When we start walking, he talks so quickly that my brain lurches and I tell him to slow down and he says I’ve changed since high school, where we were debaters at rival schools. I tell him he’s changed since high school, if strictly because we’re engaging beyond structured yelling at each other in the classrooms of various Oregon colleges.

He asks me if I’m hungry and I tell him about the naan and the roti and how I ate next to none of either. We near-run to the Trader Joe’s in Union Square and buy Joe’s Os for the walk and the pit in my stomach and Orange Chicken for the curative powers of nostalgia.

He’s a native New Yorker, transplanted to Oregon at fifteen; on the way back to his apartment, we pass his middle school and he tells me I’m his only friend from the west coast to see it in the same breath that he points to Mt Sinai Beth Israel and tells me its where he was born. He makes me a part of these beginnings and as I commit the beige building to memory I feel a little less of my present end.

We stop at the cube by St Mark’s Place and he tells me to push it. I move the corner a little, then he employs some passing students to push the other side. I kindly pretend I didn’t notice, and after a full rotation he returns the kindness in a high-five.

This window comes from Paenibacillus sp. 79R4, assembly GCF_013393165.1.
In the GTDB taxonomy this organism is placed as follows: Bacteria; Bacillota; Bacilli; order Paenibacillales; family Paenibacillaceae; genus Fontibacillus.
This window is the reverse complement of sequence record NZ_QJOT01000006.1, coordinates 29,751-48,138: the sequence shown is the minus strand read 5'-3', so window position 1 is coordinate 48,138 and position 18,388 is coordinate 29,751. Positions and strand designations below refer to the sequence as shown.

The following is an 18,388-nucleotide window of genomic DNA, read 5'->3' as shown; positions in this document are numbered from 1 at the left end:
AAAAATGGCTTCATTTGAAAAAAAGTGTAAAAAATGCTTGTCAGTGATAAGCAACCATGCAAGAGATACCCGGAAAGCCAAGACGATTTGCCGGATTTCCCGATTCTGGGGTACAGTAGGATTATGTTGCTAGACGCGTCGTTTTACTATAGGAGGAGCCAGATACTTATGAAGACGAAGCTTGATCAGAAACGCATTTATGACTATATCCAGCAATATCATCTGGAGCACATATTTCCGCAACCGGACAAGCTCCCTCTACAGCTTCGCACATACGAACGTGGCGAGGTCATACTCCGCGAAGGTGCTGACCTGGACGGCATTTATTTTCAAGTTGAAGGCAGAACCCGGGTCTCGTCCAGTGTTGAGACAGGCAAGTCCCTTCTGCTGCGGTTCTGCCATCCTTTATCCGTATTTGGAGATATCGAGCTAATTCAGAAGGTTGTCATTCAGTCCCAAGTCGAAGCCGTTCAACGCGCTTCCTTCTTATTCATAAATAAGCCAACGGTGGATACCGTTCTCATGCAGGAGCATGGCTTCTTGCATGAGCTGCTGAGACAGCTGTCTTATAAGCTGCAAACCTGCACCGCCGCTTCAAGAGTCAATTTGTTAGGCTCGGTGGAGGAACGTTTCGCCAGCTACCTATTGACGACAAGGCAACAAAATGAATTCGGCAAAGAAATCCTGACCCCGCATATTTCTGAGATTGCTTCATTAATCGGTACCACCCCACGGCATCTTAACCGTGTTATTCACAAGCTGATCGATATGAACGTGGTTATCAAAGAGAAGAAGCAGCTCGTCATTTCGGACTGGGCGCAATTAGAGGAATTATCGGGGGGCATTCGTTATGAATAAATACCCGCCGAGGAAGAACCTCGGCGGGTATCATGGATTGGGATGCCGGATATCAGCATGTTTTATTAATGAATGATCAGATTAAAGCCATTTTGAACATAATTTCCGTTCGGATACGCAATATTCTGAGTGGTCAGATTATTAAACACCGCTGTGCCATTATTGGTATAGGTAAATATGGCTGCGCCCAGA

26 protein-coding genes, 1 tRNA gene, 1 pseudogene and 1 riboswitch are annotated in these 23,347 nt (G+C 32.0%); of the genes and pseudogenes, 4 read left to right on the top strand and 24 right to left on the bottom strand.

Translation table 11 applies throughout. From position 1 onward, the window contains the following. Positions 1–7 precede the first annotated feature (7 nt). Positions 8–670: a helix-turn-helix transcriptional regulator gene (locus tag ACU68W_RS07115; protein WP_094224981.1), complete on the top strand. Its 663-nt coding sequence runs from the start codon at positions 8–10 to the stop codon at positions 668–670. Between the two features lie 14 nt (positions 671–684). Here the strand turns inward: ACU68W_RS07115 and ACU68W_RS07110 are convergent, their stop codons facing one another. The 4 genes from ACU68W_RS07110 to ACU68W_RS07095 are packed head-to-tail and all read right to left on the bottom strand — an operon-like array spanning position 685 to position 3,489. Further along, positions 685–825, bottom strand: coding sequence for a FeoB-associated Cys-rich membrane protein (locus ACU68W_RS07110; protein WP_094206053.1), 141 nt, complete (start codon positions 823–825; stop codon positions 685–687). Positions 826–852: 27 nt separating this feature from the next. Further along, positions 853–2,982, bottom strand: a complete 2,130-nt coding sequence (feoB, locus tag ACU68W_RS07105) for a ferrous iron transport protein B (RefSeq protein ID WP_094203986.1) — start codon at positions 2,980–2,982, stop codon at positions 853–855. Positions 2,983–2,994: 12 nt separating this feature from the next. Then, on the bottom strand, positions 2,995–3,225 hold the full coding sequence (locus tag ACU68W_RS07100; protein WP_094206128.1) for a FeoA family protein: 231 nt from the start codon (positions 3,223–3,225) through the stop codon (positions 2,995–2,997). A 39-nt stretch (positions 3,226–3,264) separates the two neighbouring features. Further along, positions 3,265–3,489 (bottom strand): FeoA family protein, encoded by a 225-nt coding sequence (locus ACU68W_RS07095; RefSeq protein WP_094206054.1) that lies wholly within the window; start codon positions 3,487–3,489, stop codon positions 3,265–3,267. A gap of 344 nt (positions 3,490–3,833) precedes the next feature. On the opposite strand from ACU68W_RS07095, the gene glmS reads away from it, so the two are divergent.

Back by his place, I realize we are paces from your favorite coffee shop. I channel an anger I don’t really feel and hurl a Joe’s O at the door, where it falls to the sidewalk and shatters. I hope, passively, that you see it. I post a picture of the box of cookies to my Instagram story to give you the chance to connect the dots.

At my friend’s dad’s apartment –his childhood home– he points me to a spot on the floor outside of the kitchen and settles me there, telling me it is where he would sit to watch his mom cooking growing up. I press another X into my palm, and he goes to the small closet, retrieving a brown leather jacket. He throws it to me, tells me to put it on, appraises me, and tells me it is mine.

When the chicken finishes, we take the elevator to his roof, where the whole city opens around us. When my stomach churns as flashes of you appear in angles of the skyline – a rooftop kiss at your birthday party, a dance on the pier – my appetite disappears again.

He is a physics major and folds the MoMA ticket into a paper airplane. I throw a map from our trip to Six Flags and the plane over the edge, but there’s not a lot of heat. I drink the martini he made me quickly and eat all the olives off the skewer I assembled in one pass. It was my first martini. Months later, he will make me another and remark that he knows I like a lot of olives.

Back in his photographer father’s apartment, we look at books of grotesque and funny and erotic images. We talk about hating Robert Frost and I show him my favorite poem. We agree on the brilliance of the “soft animal of your body” and I tell him I love it because “You do not have to be good,” once made me sob so hard I couldn’t breathe.

It is too late to go home so I settle on the small couch and he says I look Freudian. Once he is asleep on the other side of the partition I text you –

I hope you’re okay.

– and mean it. You text me that you’re sorry and I think you mean it too. We exchange a few more words that summon tears out of my eyes and I fall asleep after deleting the photo from your contact.